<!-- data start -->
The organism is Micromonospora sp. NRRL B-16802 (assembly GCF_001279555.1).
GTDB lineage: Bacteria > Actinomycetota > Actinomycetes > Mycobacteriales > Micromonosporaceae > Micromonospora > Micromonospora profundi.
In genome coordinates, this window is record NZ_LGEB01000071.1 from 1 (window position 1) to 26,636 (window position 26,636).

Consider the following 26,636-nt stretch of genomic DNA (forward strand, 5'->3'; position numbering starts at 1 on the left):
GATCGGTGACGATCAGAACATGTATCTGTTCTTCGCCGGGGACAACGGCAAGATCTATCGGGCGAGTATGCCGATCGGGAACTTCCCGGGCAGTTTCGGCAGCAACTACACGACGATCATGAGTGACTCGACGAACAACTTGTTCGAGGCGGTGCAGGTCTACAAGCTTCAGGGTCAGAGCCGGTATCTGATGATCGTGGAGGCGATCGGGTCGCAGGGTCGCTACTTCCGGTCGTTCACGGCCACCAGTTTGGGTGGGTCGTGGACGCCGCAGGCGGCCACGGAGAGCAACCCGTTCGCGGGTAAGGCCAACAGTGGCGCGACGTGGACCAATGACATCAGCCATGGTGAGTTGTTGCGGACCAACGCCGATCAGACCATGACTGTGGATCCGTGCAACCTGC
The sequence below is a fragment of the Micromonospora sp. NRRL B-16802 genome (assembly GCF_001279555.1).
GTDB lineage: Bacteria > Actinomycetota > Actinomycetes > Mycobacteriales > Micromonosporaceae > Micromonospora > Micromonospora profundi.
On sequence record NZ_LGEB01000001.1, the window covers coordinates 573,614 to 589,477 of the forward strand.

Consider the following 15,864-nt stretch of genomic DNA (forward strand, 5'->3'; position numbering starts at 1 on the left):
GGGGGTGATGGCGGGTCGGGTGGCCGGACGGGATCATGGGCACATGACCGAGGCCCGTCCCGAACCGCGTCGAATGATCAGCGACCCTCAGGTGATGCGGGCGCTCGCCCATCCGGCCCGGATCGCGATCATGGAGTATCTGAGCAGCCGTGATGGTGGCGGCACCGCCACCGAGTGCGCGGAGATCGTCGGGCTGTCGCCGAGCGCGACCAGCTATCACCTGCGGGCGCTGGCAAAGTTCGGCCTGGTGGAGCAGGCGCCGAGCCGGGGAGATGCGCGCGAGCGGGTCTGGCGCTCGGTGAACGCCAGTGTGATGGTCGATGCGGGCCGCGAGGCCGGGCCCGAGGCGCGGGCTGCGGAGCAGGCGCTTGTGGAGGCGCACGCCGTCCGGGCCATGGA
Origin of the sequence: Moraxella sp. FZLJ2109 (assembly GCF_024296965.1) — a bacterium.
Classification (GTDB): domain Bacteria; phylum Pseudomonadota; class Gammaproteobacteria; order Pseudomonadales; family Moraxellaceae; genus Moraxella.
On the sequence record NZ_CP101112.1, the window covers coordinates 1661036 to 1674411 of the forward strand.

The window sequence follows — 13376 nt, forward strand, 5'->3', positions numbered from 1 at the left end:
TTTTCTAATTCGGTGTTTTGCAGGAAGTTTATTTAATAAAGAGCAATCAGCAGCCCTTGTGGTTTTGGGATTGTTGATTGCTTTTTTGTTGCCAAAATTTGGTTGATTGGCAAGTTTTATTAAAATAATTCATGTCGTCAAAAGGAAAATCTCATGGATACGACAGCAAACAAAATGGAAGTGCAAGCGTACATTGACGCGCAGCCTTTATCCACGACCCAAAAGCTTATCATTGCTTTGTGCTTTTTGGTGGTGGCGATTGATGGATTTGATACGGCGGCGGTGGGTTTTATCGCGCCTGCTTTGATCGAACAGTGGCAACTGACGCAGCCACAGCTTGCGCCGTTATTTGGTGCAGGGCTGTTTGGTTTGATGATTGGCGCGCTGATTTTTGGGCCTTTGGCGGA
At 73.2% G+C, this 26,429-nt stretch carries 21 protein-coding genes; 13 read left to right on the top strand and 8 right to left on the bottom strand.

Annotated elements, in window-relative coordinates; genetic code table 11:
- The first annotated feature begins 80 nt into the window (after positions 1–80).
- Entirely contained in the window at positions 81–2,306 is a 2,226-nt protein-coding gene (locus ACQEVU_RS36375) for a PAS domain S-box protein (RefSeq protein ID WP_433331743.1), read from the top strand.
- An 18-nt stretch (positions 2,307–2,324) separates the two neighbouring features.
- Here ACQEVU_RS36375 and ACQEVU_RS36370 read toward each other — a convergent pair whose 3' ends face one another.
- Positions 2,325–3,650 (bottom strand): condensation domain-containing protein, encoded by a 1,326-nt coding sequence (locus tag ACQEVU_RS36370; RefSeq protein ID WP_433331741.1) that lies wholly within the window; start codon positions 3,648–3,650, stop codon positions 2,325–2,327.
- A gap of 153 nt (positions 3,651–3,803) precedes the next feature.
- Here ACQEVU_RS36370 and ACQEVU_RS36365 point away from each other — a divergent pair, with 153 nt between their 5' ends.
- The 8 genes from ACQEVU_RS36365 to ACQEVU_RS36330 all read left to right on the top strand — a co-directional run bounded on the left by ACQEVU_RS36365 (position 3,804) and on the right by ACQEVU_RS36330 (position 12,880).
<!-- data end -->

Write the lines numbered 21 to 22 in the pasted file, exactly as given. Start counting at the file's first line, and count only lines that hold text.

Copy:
- Here ACQEVU_RS36375 and ACQEVU_RS36370 read toward each other — a convergent pair whose 3' ends face one another.
- Positions 2,325–3,650 (bottom strand): condensation domain-containing protein, encoded by a 1,326-nt coding sequence (locus tag ACQEVU_RS36370; RefSeq protein ID WP_433331741.1) that lies wholly within the window; start codon positions 3,648–3,650, stop codon positions 2,325–2,327.